It handles quite well, with precise and predictable steering and a road-hugging but rather harsh suspension. If you're burdened with achy-breaky joints, you might not enjoy the FR-S — particularly as a daily driver. My tester felt every little bump, bringing groans from my unappreciative passenger.
There's plenty of power for everyday driving and a bit of fun stuff, too. But as I put the FR-S through its paces on some winding country roads, I could just imagine how much more fun it would be with a turbocharger.
My tester came with the automatic transmission, which probably won't be the choice of buyers who want to enjoy the true sporty nature of this car. It does have paddle shifters behind the steering wheel so you can somewhat control the shift points of the automatic yourself, but it won't let you push the engine to red line like you could do with a real manual.
The very low-mounted front bucket seats, with red accents, are well-bolstered to hold the driver and passenger in place in tight turns, but this also affects ride comfort.
My spouse, who always has a way with words, said of the FR-S and its rough ride: "It's a beautiful car, but it's a lot like women's shoes: If they're pretty enough to get a lot of attention, they're going to hurt."
Toyota says the FR-S was benchmarked against the Porsche Cayman, which costs about twice as much.
With its two-plus-two seating, there is supposedly room for four people. But the rear seat can hold only small children at best (in their safety seats). The front of the rear seat cushion was all the way up against the back of the front seats in my tester. But the young males who are the targets of this vehicle probably won't be hauling little kids around.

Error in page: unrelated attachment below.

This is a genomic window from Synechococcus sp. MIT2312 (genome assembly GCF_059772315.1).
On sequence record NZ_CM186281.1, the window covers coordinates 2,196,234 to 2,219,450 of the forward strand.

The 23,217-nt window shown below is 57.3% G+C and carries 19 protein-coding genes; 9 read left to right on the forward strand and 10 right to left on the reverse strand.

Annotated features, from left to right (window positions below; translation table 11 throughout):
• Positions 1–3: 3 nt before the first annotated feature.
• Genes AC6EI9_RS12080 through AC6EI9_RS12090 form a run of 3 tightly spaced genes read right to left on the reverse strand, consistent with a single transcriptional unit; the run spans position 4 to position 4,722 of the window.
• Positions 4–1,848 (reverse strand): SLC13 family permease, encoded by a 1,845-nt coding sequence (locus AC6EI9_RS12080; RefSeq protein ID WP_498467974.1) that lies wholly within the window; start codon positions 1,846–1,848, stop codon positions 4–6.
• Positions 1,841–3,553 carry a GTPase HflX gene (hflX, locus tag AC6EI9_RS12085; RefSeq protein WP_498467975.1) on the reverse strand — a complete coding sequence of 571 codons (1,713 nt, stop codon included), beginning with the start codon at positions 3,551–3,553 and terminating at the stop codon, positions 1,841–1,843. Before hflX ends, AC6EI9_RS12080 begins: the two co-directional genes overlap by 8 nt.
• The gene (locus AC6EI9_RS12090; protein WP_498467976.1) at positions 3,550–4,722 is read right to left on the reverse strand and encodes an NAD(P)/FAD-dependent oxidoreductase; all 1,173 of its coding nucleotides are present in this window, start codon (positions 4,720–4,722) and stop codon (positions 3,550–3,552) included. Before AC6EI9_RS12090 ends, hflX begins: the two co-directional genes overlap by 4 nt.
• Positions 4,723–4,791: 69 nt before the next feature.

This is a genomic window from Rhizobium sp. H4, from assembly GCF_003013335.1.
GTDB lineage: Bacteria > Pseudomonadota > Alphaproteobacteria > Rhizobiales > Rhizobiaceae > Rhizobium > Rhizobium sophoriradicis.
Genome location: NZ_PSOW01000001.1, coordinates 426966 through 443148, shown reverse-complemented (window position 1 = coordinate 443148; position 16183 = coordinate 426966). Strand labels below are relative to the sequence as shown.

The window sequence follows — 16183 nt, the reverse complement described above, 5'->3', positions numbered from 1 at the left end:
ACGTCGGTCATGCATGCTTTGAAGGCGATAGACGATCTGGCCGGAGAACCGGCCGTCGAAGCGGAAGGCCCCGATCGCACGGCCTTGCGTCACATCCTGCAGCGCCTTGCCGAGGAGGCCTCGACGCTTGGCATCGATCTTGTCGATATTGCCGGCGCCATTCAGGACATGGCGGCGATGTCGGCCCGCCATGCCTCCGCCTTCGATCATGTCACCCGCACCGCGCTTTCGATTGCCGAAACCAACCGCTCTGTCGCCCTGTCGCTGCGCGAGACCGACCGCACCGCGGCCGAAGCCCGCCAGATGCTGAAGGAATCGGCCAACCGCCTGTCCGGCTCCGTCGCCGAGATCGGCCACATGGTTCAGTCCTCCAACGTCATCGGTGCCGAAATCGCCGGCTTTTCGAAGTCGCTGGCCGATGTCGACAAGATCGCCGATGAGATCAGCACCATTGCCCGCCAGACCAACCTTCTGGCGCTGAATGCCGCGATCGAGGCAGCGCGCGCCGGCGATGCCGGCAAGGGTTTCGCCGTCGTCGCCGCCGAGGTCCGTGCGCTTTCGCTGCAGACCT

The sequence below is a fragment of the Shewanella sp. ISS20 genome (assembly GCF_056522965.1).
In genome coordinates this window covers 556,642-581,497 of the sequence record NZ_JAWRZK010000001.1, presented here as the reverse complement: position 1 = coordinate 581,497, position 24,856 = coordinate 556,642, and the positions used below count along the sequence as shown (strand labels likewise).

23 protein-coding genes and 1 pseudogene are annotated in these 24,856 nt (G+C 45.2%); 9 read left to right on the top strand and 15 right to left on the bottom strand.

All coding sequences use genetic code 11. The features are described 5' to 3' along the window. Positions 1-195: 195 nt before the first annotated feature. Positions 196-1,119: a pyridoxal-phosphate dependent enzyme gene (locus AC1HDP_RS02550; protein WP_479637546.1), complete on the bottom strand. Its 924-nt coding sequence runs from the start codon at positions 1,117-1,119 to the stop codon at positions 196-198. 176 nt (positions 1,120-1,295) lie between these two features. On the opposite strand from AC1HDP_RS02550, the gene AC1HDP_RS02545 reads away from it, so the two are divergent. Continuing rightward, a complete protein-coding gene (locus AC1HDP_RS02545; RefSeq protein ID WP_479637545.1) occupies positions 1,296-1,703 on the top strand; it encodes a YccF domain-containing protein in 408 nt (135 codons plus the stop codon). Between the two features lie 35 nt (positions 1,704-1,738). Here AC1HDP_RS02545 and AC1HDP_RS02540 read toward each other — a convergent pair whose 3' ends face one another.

Toyota says the FR-S was inspired by the AE86 generation of the Corolla, better known as the Hachi-Roku, a vehicle not sold in this country. "Hachi-Roku" means "8-6" in Japanese.
With its low center of gravity and relatively low total weight — about 2,800 pounds — the FR-S and its siblings have decent track attributes, and will no doubt be favorites at weekend autocross events. The "core goal" of the car was "achieving pure balance," Toyota says.
EPA ratings sound pretty decent: 25 mpg city/34 highway/28 combined with the automatic transmission, and 22/30/25 for the manual. But I didn't fare so well in my tester, which ran short of fuel after the first three days (it has just a 13.2-gallon tank).
I presume that my driving style had something to do with my poor fuel economy, which averaged about 24 mpg in mostly highway driving. But it's hard not to drive with a bit of a lead foot in this car; that's what it's for.
A limited-slip differential is standard, as are electronic stability control and traction control. There is a switch on the console to allow the traction control to be turned off, but apparently it's not guaranteed — even with it supposedly in the off position, the traction control kicked in anyway when it decided I was having too much fun.
There are two doors, and the car has a conventional trunk, rather than a rear hatch. The rear seatback can be lowered to increase a flat extended cargo space, and I imagine that most people will be more interested in the back seat for cargo than passengers.
MacPherson struts are used in the front, while the rear has a double-wishbone suspension. Four-wheel ventilated disc brakes are standard, along with lightweight 17-inch alloy wheels.
The muscular exterior design was "inspired" by the Toyota 2000GT, the company says, with an aerodynamic profile, low stance, "menacing face" with "wide mouth," and a rear end with dual chromed exhaust outlets and LED taillights.